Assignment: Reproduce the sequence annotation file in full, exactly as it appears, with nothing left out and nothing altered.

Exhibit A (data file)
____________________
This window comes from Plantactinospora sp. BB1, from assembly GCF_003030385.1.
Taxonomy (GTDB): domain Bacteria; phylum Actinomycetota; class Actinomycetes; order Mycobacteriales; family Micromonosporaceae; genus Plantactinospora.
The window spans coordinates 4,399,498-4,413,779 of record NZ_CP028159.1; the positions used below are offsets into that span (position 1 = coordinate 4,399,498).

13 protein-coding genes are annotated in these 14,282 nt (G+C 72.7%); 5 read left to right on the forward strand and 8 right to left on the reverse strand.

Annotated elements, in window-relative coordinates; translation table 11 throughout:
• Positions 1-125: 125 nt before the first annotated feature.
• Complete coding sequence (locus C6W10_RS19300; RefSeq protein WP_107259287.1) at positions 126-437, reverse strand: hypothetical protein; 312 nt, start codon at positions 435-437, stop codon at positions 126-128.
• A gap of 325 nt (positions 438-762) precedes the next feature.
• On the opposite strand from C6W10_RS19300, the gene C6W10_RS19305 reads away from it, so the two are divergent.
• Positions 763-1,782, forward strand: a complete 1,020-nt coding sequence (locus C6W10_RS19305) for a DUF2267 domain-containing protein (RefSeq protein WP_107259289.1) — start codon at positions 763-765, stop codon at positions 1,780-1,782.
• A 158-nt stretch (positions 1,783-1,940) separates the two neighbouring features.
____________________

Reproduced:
This window comes from Plantactinospora sp. BB1, from assembly GCF_003030385.1.
Taxonomy (GTDB): domain Bacteria; phylum Actinomycetota; class Actinomycetes; order Mycobacteriales; family Micromonosporaceae; genus Plantactinospora.
The window spans coordinates 4,399,498-4,413,779 of record NZ_CP028159.1; the positions used below are offsets into that span (position 1 = coordinate 4,399,498).

13 protein-coding genes are annotated in these 14,282 nt (G+C 72.7%); 5 read left to right on the forward strand and 8 right to left on the reverse strand.

Annotated elements, in window-relative coordinates; translation table 11 throughout:
• Positions 1-125: 125 nt before the first annotated feature.
• Complete coding sequence (locus C6W10_RS19300; RefSeq protein WP_107259287.1) at positions 126-437, reverse strand: hypothetical protein; 312 nt, start codon at positions 435-437, stop codon at positions 126-128.
• A gap of 325 nt (positions 438-762) precedes the next feature.
• On the opposite strand from C6W10_RS19300, the gene C6W10_RS19305 reads away from it, so the two are divergent.
• Positions 763-1,782, forward strand: a complete 1,020-nt coding sequence (locus C6W10_RS19305) for a DUF2267 domain-containing protein (RefSeq protein WP_107259289.1) — start codon at positions 763-765, stop codon at positions 1,780-1,782.
• A 158-nt stretch (positions 1,783-1,940) separates the two neighbouring features.